Press "Enter" to skip to content

Biden: Putin 'not a decent man — he's a dictator'

President Biden said Thursday that Russian President Vladimir Putin is “not a decent man” but “a dictator” who has concerned him for decades while addressing a shift in U.S. policy allowing Ukraine to strike near Russia’s border with American weapons.

Biden made the remarks in an interview with ABC World News anchor David Muir while in Normandy, France, to mark the 80th anniversary of the D-Day invasion. Muir asked Biden about the recent decision to authorize Ukraine to use U.S. weapons to strike targets inside Russia, more than two years after Moscow launched an invasion of its neighbor.

“They’re authorized to be used in proximity to the border when they’re being used on the other side of the border to attack specific targets in Ukraine,” Biden said. “We’re not authorizing strikes 200 miles into Russia, and we’re not authorizing strikes on Moscow, on the Kremlin.”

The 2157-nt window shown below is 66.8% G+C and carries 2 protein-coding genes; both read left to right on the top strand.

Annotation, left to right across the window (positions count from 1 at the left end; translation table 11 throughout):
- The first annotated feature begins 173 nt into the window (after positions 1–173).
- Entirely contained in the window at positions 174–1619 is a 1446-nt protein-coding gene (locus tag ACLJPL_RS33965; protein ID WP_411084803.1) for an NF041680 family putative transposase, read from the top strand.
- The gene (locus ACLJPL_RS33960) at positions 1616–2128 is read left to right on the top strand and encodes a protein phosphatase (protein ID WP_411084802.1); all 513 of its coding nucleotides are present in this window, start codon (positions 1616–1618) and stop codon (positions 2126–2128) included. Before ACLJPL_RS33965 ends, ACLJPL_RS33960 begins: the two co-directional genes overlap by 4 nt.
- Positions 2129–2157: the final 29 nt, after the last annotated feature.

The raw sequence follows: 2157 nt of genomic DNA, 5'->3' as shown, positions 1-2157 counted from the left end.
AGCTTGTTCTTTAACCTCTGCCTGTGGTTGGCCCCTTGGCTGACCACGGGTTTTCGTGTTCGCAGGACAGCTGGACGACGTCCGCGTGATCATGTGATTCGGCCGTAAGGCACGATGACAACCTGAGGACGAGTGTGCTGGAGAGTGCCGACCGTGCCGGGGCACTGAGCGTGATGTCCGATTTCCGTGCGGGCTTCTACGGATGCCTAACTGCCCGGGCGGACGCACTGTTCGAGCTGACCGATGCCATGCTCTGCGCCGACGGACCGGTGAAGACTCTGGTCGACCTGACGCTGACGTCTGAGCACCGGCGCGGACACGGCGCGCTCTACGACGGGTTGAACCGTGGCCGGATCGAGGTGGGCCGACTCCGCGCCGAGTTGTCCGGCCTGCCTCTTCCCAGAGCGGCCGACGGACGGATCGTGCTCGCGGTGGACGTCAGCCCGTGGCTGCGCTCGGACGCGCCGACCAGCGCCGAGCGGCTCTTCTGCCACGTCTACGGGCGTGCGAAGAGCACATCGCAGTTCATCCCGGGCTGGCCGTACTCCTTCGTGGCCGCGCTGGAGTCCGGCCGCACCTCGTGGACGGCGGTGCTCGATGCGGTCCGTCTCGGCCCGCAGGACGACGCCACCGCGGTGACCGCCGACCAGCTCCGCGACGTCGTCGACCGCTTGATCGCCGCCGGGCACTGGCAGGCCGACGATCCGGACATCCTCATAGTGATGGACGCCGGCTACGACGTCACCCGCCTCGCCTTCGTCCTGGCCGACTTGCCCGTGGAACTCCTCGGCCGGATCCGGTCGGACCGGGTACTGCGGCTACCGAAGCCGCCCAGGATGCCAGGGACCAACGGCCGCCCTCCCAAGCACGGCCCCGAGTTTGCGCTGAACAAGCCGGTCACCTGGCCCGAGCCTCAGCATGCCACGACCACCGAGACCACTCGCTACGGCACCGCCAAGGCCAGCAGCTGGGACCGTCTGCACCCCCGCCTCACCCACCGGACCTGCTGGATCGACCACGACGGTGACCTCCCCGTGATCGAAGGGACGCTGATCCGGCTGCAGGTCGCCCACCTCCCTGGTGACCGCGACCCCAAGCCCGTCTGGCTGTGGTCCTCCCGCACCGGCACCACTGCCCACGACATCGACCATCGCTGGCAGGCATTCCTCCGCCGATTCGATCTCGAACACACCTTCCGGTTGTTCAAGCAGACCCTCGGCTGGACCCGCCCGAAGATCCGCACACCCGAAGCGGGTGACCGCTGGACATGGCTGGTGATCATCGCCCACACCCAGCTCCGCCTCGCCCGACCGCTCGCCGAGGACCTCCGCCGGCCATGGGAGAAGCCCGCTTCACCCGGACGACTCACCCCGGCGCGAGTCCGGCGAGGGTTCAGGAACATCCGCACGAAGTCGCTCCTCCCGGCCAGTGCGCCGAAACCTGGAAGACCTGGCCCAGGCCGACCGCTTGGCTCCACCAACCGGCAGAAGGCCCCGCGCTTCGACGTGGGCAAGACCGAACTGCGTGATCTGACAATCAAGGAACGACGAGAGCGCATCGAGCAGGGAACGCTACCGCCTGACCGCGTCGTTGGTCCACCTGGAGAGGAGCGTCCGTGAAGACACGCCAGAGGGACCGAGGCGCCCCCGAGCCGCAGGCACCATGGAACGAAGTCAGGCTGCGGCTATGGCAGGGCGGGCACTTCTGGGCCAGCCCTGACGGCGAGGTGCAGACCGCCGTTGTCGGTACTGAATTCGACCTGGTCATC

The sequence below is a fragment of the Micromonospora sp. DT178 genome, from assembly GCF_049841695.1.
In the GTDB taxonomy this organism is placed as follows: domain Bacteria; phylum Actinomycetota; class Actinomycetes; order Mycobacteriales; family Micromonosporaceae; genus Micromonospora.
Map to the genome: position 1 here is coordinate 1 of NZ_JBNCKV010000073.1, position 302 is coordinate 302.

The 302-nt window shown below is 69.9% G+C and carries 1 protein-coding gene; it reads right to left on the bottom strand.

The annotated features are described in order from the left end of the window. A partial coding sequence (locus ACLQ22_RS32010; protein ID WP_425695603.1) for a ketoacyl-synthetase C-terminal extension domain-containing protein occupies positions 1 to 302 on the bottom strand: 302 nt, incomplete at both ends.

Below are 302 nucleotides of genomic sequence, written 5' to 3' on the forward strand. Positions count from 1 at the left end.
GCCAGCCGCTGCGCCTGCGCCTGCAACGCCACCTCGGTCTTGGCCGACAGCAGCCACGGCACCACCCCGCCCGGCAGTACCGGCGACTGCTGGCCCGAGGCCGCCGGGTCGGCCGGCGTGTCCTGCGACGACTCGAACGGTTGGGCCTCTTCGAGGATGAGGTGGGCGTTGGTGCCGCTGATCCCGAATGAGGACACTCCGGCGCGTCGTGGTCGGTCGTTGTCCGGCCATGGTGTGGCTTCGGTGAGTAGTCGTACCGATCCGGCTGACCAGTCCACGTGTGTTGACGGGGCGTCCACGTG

Asked if he was concerned by Putin’s rhetoric that the shift amounted to U.S. participation in the war, Biden said the Russian leader has “concerned me for 40 years.”

“He’s not a decent man. He’s a dictator, and he’s struggling to make sure he holds his country together while still keeping this assault going,” Biden said. “We’re not talking about giving them weapons to strike Moscow, to strike the Kremlin, to strike against — just across the border, where they’re receiving significant fire from conventional weapons used by the Russians to go into Ukraine to kill Ukrainians.”

Biden’s comments are his latest sharp criticism of Putin amid Russian’s war in Ukraine. The U.S. president has previously suggested Putin “cannot remain in power” and referred to him as a “crazy SOB.”

Rallying allies to support Ukraine has been a central part of Biden’s foreign policy during his first term, even as some Republicans, led by former President Trump, have pushed back on continued U.S. support for Kyiv.

Biden in remarks at Normandy on Thursday directly connected the fighting in World War II to the importance of maintaining alliances today.

“The struggle between a dictatorship and freedom is unending,” he said. “To surrender to bullies, to bow down to dictators is simply unthinkable. Were we to do that, it means we would be forgetting what happened here on these hallowed beaches.”

Source: The Hill

Be First to Comment

    Leave a Reply

    Your email address will not be published. Required fields are marked *